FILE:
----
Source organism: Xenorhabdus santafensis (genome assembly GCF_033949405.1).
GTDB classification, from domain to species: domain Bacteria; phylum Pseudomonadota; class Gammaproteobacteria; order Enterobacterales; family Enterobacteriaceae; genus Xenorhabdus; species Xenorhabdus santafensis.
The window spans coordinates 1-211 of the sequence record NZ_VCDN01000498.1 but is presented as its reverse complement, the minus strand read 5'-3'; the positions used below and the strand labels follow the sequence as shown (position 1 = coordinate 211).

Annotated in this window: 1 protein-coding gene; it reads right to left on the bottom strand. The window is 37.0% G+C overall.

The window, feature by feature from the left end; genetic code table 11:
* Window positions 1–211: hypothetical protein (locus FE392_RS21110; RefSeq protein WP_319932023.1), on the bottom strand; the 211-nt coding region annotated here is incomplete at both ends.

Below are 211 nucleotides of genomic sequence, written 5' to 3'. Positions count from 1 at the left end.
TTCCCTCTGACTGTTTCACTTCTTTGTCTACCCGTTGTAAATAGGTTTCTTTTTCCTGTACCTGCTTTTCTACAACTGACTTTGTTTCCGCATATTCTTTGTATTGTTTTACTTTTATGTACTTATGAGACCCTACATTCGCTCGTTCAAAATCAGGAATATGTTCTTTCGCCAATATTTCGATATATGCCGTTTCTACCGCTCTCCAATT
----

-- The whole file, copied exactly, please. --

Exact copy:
Source organism: Xenorhabdus santafensis (genome assembly GCF_033949405.1).
GTDB classification, from domain to species: domain Bacteria; phylum Pseudomonadota; class Gammaproteobacteria; order Enterobacterales; family Enterobacteriaceae; genus Xenorhabdus; species Xenorhabdus santafensis.
The window spans coordinates 1-211 of the sequence record NZ_VCDN01000498.1 but is presented as its reverse complement, the minus strand read 5'-3'; the positions used below and the strand labels follow the sequence as shown (position 1 = coordinate 211).

Annotated in this window: 1 protein-coding gene; it reads right to left on the bottom strand. The window is 37.0% G+C overall.

The window, feature by feature from the left end; genetic code table 11:
* Window positions 1–211: hypothetical protein (locus FE392_RS21110; RefSeq protein WP_319932023.1), on the bottom strand; the 211-nt coding region annotated here is incomplete at both ends.

Below are 211 nucleotides of genomic sequence, written 5' to 3'. Positions count from 1 at the left end.
TTCCCTCTGACTGTTTCACTTCTTTGTCTACCCGTTGTAAATAGGTTTCTTTTTCCTGTACCTGCTTTTCTACAACTGACTTTGTTTCCGCATATTCTTTGTATTGTTTTACTTTTATGTACTTATGAGACCCTACATTCGCTCGTTCAAAATCAGGAATATGTTCTTTCGCCAATATTTCGATATATGCCGTTTCTACCGCTCTCCAATT